Portrait of the artisan as a young man

Sofia Novello
January 15, 2009

We often hear that the old Florentine craftsmen are slowly disappearing, retiring without successors after lives dedicated to their work, or defeated by technology an cheap mass-production. However, there is yet another generation of talented local artisans who have learnt the mestiere from their fathers the old way and, following their footsteps, continue the tradition of the great artigiani-decorators, engravers, lacquerers, cabinetmakers, goldsmiths-of the Oltrarno. 


Giacomo Oleandro is one of these young talents. The son of a cabinetmaker in the Santo Spirito neighbourhood descends from a long tradition: his grandfather taught the craft to Giacomo's father and his four brothers. His grandmother's father was a cabinetmaker.


Giacomo's apprenticeship started when he was only 17 years old and still in school. Like Renaissance apprentices in the workshops of the Italian masters, and like his father, Bruno, who was an apprentice at 11, Giacomo began with humble tasks: sweeping, preparing materials and tools, running errands and, especially, watching themaster at work. By watching, he learned the techniques and the secrets of the craft. Gradually, he started preparing components that his father would then assemble, discussing with clients, preparing projects. Then, he was allowed to work autonomously on his own pieces.


‘However, the observation never ends' explains Bruno. A cabinetmaker ‘steals with his eyes' all the time: ‘If he has good eyes, he can reproduce whatever he sees, just by using his memory and his hands'. While Bruno's approach to the craft is more intuitive, his eye being his only measuring instrument, Giacomo, thanks to his studies in drawing, adds mathematical accuracy to intuition. ‘My father can create an object from an image in his mind', he explains. ‘Never being a good draftsman, he would only rely on his excellent sense of proportion. I, instead, always start my work by sketching the object on a piece of paper. The drawing contributes in perfecting the idea. Today, my father acknowledges the benefits of drawing in our work'.


Drawing and some basic machines added to the workshop through the years have increased productivity and improved quality. Both father and son, though, are very careful about what technology they adopt; they agree that too much technology can destroy the quality of their work. As Giacomo explains, one of the main lessons he learned from his father is to respect the identity of the object and never compromise for easy profit. ‘My work would be much easier if I used preconstructed parts bought from furniture industries instead of making every single piece myself. It would save time, but to me that would be cheating'.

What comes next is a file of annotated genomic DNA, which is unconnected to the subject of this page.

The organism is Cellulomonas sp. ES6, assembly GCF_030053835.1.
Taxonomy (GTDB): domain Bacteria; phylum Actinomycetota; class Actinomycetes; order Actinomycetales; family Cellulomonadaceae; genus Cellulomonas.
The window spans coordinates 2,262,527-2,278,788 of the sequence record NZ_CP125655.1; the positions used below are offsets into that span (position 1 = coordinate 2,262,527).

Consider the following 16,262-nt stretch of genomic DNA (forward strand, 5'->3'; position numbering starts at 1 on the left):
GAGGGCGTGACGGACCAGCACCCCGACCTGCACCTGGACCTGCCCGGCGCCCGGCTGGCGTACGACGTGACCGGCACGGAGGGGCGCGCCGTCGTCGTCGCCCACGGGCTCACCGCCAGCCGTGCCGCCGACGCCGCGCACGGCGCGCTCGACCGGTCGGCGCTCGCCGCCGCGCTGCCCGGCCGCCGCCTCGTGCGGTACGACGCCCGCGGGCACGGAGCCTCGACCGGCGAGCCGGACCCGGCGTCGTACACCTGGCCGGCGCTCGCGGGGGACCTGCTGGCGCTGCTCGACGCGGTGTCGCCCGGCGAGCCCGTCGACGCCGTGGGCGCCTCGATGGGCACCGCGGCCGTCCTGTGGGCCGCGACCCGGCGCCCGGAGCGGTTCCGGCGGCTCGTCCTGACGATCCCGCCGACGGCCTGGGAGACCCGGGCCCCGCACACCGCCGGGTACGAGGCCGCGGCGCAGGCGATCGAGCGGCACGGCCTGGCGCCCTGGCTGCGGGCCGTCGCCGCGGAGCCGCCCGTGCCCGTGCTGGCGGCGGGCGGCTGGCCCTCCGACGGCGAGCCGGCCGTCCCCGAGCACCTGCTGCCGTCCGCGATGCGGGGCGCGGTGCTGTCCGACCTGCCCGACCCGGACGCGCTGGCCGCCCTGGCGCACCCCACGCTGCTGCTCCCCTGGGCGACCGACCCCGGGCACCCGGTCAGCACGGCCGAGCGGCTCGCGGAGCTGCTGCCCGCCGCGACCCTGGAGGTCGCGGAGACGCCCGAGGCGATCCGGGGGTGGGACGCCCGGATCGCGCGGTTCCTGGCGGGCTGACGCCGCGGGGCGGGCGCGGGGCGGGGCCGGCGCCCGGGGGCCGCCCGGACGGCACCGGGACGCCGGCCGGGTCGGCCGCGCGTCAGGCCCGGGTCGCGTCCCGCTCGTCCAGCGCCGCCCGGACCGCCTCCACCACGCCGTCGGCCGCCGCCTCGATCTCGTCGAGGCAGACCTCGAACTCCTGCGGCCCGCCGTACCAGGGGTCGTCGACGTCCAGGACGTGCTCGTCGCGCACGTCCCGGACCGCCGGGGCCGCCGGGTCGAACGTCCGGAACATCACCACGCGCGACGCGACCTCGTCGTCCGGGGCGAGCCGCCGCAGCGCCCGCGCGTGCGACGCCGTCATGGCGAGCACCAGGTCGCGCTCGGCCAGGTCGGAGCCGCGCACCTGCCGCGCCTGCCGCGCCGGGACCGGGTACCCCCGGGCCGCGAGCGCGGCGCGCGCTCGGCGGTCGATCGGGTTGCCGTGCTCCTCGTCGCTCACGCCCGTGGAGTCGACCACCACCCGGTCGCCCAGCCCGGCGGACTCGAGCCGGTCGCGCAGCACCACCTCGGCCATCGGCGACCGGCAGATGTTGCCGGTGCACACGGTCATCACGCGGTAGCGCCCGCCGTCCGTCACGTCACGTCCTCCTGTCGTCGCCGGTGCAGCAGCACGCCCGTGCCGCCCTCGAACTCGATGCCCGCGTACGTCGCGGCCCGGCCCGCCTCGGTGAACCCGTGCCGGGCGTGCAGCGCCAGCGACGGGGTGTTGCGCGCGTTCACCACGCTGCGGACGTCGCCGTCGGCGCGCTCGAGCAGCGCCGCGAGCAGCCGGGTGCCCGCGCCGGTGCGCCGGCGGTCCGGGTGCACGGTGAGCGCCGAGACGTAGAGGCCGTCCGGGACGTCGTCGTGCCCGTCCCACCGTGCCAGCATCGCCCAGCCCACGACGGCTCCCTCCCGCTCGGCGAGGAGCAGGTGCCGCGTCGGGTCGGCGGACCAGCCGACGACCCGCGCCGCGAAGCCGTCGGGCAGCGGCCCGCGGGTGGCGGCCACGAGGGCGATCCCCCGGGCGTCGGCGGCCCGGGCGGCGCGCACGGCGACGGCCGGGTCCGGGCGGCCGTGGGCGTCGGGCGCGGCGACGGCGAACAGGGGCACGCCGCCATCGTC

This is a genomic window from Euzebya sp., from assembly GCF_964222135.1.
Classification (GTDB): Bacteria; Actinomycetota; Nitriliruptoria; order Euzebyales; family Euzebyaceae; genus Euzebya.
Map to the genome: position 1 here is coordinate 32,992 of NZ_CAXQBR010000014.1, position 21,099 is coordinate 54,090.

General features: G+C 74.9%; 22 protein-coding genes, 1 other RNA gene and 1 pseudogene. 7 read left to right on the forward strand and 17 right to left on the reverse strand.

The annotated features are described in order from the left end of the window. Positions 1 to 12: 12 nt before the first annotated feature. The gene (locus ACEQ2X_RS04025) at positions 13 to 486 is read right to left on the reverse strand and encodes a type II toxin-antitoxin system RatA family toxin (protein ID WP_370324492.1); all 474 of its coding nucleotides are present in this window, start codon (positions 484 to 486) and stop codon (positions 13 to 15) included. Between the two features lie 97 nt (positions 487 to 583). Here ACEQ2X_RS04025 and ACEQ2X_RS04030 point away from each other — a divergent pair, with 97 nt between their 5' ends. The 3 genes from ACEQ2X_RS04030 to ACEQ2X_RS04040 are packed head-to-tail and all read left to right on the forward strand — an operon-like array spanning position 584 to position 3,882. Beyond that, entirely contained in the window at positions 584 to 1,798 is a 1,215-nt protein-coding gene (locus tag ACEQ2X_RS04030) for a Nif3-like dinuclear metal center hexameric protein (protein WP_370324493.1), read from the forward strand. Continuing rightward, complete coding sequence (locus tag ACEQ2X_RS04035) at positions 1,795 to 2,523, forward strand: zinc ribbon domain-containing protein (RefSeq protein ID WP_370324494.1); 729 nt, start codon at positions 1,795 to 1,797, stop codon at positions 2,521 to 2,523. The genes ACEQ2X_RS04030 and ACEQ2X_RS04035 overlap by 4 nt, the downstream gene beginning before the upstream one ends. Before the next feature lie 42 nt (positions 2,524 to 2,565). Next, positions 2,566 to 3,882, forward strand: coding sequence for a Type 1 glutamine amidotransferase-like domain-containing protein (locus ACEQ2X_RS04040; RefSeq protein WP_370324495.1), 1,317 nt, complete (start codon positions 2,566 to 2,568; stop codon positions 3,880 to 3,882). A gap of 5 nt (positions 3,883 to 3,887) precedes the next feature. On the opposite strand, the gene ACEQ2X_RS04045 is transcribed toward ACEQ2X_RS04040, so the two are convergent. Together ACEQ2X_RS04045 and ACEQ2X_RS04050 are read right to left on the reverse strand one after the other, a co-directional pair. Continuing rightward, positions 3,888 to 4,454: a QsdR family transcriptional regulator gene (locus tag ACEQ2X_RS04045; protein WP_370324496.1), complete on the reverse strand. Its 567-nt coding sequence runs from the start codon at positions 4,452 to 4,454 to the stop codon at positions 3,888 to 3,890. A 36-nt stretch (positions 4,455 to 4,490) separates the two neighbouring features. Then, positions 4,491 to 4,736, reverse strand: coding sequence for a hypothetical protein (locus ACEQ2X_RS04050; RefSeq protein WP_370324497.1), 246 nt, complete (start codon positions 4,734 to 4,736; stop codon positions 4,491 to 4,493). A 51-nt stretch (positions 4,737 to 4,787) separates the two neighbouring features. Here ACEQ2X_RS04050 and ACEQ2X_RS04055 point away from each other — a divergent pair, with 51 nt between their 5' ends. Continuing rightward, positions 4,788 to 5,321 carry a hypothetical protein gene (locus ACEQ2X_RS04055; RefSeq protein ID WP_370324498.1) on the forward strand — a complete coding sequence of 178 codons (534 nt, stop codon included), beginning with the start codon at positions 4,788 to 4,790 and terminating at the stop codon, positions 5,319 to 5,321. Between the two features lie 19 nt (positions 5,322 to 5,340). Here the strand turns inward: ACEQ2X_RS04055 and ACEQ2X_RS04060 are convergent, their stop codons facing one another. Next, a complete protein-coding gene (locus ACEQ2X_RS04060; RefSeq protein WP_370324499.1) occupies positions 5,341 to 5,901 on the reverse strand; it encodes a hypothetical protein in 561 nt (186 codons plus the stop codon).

Like his father, Giacomo searches for a type of perfection that no machine could ever reach: the perfection of imperfection: ‘It's the imperfection of the handmade object that makes it immediately recognizable, that makes it unique', Bruno explains, ‘Machines make everything too clean, too predictable'. Above all, they annihilate the special bond between the creator and his creation. ‘The cabinetmaker's creative process is an intimate and very personal one. The object is accompanied through each step of the whole process of its formation, from the choice of the wood-its grain, cut and age-to the final product. This solicitude gives an individual identity to every single artefact. And it's greatly rewarding for the craftsman, too'.


This special bond outlives the many changes in the profession of cabinetmaking. This is no static profession and great flexibility is required. It's all about adaptation: ‘One has to keep up with its natural evolution,' says Bruno. ‘The introduction of new materials, for example: as national woods are too expensive and less used, exotic woods (also thanks to globalisation) are much easier to find today than in the past. Craftsman must be aware of new techniques, too, which usually change according to the new, more modern machines introduced and the reduced times. And, of course, taste changes'. From the delicate lacquered furniture so fashionable in the States when Bruno began, to the solid walnut furniture most requested in the 1970s and today's essential made-to-measure furniture, the cabinetmaker's best school is experience and change. The more he practices on new and challenging projects, in fact, the more he learns and improves. ‘No book can teach you that', Giacomo explains, describing the training of a lifetime.


Now that Bruno has retired, Giacomo continues the family trade alone, but not without innumerable difficulties: the competition of furniture industries, the extinction of other Oltrarno botteghe, the current economic crisis, the general uniformity of taste. Despite all this, like many young artisans taking over their fathers' workshops, Giacomo remains faithful to his craft, aware that he is one of the few left today in Florence who holds the keys of the tradition of the great Florentine master cabinetmakers.


Giacomo's workshop is in Borgo Tegolaio, 52/r, Florence.



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